There were other events that didn’t quite work according to plan. Mom and I had to attend a patient who’d fallen down a snowy hill and broke her ankle. We learned she was a friend and so we had a little extra concern with what we’d find. It wasn’t too bad and we got her all snugly secured and ready to lift to the ambulance when I heard my mom yell out, “Robyn, get to that truck now!” I quickly turned to see the ambulance slowing rolling backward down the hill. I stood stunned until I realized I’d forgot to put on the emergency brake. I madly ran into the moving vehicle to slam it on. Holy cow. It was bad enough that I was going to hear about this from our dispatcher and from the rest of the overall crew, but I’m pretty sure I can still feel the burn from the look I got from momma. Oh, and from the follow-up glare of our friend.
There are moments after moment that I share with my mom in these settings that I know bonded us beyond what we’d already had. The aftermath of some of the scenes takes us to places that only others who’ve done it can know. Our entire crew was a set of people as fine as anyone could ever meet. They, and so many that we were sent to help, will always be inextricably held in our hearts.
Even now, decades later, I can vividly hear their voices and feel what we went through. I am so damned proud to have been a part of their team and especially with my mother.
All of it really, was just another gift from momma.
Wishing the best of the new year to all. Stay safe.
It was forever since I looked at where I live. I’ve been mostly in the business of adjusting to new normals – again. Still. Look, can we finally just face that we really have no idea what normal really was? A lot of what was normal badly needed the revision anyway. I guess we’re all still working on it.
In the meantime, home commanded my attention. I forgot what an adventure home is…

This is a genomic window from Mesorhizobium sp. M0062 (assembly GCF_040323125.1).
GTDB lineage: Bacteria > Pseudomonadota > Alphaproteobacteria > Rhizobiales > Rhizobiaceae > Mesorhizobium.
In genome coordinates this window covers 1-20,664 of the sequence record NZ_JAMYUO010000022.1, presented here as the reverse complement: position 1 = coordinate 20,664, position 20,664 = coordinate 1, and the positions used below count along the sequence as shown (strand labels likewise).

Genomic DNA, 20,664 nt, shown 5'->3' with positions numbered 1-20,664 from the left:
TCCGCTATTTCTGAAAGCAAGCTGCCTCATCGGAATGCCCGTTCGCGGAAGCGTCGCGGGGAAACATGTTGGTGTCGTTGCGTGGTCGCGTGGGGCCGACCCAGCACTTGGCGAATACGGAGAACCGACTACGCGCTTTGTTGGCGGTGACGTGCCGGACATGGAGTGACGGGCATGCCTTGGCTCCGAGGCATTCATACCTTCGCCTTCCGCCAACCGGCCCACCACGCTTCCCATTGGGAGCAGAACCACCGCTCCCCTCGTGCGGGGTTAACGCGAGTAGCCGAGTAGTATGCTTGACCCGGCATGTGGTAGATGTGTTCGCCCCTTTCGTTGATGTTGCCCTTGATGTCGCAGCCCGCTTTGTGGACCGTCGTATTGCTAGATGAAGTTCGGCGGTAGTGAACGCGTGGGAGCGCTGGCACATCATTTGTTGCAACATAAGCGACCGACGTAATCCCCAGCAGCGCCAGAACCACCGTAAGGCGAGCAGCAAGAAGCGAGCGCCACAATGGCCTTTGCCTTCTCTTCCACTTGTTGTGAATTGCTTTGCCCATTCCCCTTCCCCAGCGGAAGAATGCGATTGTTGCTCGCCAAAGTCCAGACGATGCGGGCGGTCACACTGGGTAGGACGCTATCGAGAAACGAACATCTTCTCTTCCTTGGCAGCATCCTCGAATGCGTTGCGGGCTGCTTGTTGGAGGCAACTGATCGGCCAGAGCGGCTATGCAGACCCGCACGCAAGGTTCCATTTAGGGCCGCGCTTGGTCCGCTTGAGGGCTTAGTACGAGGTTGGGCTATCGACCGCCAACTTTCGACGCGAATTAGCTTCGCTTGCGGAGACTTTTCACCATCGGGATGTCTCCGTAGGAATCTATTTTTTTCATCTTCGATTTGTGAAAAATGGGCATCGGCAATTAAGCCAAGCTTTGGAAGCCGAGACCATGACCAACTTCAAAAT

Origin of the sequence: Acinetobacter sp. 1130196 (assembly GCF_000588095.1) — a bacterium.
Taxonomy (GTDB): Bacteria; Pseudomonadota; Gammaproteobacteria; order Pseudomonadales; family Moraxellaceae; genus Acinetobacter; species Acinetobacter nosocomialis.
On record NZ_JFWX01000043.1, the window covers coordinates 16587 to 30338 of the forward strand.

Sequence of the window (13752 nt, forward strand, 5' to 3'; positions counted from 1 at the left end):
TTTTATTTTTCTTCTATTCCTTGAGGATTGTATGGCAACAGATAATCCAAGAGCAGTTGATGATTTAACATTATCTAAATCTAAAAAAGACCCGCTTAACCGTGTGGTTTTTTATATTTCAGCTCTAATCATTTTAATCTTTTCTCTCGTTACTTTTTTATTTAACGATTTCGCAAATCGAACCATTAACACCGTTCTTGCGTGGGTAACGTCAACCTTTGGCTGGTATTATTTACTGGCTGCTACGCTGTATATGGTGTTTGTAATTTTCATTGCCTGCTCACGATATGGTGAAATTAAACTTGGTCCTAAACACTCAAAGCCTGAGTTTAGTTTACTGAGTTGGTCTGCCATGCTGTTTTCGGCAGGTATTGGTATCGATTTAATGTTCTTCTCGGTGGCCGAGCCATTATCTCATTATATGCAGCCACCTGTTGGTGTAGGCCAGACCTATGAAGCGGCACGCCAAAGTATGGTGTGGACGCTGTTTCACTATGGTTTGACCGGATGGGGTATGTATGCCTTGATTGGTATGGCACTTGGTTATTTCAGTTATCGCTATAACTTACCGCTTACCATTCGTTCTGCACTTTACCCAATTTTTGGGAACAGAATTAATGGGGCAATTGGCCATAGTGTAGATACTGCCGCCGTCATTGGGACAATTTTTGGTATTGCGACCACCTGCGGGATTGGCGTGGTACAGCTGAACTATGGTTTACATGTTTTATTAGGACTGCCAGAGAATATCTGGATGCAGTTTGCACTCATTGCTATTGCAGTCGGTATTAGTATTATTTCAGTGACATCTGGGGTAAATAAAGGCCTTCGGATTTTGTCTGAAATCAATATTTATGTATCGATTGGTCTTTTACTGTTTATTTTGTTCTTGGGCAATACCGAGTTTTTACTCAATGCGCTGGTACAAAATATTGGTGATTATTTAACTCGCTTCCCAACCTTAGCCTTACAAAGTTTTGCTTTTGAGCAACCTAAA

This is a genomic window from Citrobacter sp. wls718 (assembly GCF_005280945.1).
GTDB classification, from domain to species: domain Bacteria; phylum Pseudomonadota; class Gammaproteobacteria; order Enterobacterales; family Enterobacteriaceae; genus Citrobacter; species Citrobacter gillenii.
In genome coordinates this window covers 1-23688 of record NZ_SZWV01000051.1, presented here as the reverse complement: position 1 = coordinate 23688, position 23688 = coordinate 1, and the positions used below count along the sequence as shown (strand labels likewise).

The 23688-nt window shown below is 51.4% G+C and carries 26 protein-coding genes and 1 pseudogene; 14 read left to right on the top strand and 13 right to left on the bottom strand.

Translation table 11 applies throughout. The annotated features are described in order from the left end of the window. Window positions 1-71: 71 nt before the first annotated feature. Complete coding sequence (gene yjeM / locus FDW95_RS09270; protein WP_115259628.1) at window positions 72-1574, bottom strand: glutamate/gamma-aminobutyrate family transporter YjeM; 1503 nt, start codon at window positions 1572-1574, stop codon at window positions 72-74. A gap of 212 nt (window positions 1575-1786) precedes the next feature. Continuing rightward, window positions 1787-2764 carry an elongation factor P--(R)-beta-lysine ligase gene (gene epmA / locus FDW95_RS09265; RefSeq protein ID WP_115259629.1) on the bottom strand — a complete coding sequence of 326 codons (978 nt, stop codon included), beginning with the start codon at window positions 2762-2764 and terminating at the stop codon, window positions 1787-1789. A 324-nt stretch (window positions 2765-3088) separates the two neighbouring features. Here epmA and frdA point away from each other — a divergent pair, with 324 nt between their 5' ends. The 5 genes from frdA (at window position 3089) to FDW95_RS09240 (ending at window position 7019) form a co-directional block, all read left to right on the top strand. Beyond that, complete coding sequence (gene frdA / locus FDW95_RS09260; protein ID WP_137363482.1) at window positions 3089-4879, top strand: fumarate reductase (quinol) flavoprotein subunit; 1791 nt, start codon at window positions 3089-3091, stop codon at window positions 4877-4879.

8 years. I guess it’s safe to assume I made it past that 7 year itch in this relationship. So, am settling into the idea of longevity, along the lines of other such long-time-honored couplings as pen to paper; the word to a press; ink to squid.
What can I say? I have 8 years of thought, ideas. ideals and I’m sure, a drawer-full of plain old crap in this literary bin. I’ve decided to kick off moving into year 9 on the lighter side with a few easy, breezy pleasurable ha ha.s.
So, let’s begin with one quick, deep thought and then onto what amounts to average life ups and downs, with a little input from m’boy.
The required standard PSA
Boomer (according to m’boy) Musical Interlude:
…and that’s all she wrote, folks.
Many, many thanks to the readers who keep this site active every day despite the long pauses this past year. Anyone who runs any social media page knows this kind of support is beyond golden. My gratitude cup runneth over, but not with the words to convey my full appreciation. Kindness has always left me somewhat speechless and all that I’ve received within this year are no exception. A very soul-level thank you for this.
I hope to be back a little more regularly, but you know, … life… So, until then, keep on keeping safe. See you soon. ❤